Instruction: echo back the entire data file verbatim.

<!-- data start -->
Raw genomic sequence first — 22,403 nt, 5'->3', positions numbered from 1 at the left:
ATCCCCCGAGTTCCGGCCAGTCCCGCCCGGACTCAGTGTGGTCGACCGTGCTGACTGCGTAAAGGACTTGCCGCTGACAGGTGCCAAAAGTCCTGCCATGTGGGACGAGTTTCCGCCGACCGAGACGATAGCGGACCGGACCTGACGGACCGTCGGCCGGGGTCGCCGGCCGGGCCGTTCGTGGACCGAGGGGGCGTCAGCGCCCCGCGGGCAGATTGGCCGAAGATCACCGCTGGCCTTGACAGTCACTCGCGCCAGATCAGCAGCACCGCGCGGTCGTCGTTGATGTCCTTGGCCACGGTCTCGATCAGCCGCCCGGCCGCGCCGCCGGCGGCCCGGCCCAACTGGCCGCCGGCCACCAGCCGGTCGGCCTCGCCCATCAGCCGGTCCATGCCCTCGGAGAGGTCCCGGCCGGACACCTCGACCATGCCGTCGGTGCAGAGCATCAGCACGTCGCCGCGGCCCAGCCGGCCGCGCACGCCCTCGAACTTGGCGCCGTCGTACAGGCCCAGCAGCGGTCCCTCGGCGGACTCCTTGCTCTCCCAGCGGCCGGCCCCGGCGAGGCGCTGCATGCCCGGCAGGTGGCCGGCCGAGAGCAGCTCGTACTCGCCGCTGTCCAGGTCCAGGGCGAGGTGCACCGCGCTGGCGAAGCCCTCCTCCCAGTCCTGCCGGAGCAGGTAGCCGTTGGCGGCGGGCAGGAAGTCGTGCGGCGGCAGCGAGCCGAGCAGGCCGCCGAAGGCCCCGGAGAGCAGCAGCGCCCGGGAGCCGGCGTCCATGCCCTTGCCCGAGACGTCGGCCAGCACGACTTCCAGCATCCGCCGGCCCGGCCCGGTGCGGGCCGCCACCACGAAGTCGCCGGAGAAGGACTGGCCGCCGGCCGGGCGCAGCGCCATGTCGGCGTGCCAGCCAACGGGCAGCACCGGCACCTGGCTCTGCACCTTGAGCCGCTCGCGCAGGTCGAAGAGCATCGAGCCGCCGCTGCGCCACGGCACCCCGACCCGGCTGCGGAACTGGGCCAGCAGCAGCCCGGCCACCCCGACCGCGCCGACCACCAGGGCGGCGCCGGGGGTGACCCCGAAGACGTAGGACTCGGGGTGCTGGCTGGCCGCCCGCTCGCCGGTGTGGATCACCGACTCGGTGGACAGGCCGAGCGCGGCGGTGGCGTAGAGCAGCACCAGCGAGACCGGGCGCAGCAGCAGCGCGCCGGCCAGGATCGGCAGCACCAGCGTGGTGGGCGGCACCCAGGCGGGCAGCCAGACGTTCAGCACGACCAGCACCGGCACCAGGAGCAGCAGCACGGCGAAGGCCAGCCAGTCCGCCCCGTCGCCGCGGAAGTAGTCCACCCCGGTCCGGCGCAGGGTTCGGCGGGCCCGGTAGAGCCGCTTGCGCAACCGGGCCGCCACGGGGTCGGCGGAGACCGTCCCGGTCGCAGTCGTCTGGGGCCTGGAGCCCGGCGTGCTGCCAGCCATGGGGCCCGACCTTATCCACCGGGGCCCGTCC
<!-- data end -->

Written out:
Raw genomic sequence first — 22,403 nt, 5'->3', positions numbered from 1 at the left:
ATCCCCCGAGTTCCGGCCAGTCCCGCCCGGACTCAGTGTGGTCGACCGTGCTGACTGCGTAAAGGACTTGCCGCTGACAGGTGCCAAAAGTCCTGCCATGTGGGACGAGTTTCCGCCGACCGAGACGATAGCGGACCGGACCTGACGGACCGTCGGCCGGGGTCGCCGGCCGGGCCGTTCGTGGACCGAGGGGGCGTCAGCGCCCCGCGGGCAGATTGGCCGAAGATCACCGCTGGCCTTGACAGTCACTCGCGCCAGATCAGCAGCACCGCGCGGTCGTCGTTGATGTCCTTGGCCACGGTCTCGATCAGCCGCCCGGCCGCGCCGCCGGCGGCCCGGCCCAACTGGCCGCCGGCCACCAGCCGGTCGGCCTCGCCCATCAGCCGGTCCATGCCCTCGGAGAGGTCCCGGCCGGACACCTCGACCATGCCGTCGGTGCAGAGCATCAGCACGTCGCCGCGGCCCAGCCGGCCGCGCACGCCCTCGAACTTGGCGCCGTCGTACAGGCCCAGCAGCGGTCCCTCGGCGGACTCCTTGCTCTCCCAGCGGCCGGCCCCGGCGAGGCGCTGCATGCCCGGCAGGTGGCCGGCCGAGAGCAGCTCGTACTCGCCGCTGTCCAGGTCCAGGGCGAGGTGCACCGCGCTGGCGAAGCCCTCCTCCCAGTCCTGCCGGAGCAGGTAGCCGTTGGCGGCGGGCAGGAAGTCGTGCGGCGGCAGCGAGCCGAGCAGGCCGCCGAAGGCCCCGGAGAGCAGCAGCGCCCGGGAGCCGGCGTCCATGCCCTTGCCCGAGACGTCGGCCAGCACGACTTCCAGCATCCGCCGGCCCGGCCCGGTGCGGGCCGCCACCACGAAGTCGCCGGAGAAGGACTGGCCGCCGGCCGGGCGCAGCGCCATGTCGGCGTGCCAGCCAACGGGCAGCACCGGCACCTGGCTCTGCACCTTGAGCCGCTCGCGCAGGTCGAAGAGCATCGAGCCGCCGCTGCGCCACGGCACCCCGACCCGGCTGCGGAACTGGGCCAGCAGCAGCCCGGCCACCCCGACCGCGCCGACCACCAGGGCGGCGCCGGGGGTGACCCCGAAGACGTAGGACTCGGGGTGCTGGCTGGCCGCCCGCTCGCCGGTGTGGATCACCGACTCGGTGGACAGGCCGAGCGCGGCGGTGGCGTAGAGCAGCACCAGCGAGACCGGGCGCAGCAGCAGCGCGCCGGCCAGGATCGGCAGCACCAGCGTGGTGGGCGGCACCCAGGCGGGCAGCCAGACGTTCAGCACGACCAGCACCGGCACCAGGAGCAGCAGCACGGCGAAGGCCAGCCAGTCCGCCCCGTCGCCGCGGAAGTAGTCCACCCCGGTCCGGCGCAGGGTTCGGCGGGCCCGGTAGAGCCGCTTGCGCAACCGGGCCGCCACGGGGTCGGCGGAGACCGTCCCGGTCGCAGTCGTCTGGGGCCTGGAGCCCGGCGTGCTGCCAGCCATGGGGCCCGACCTTATCCACCGGGGCCCGTCC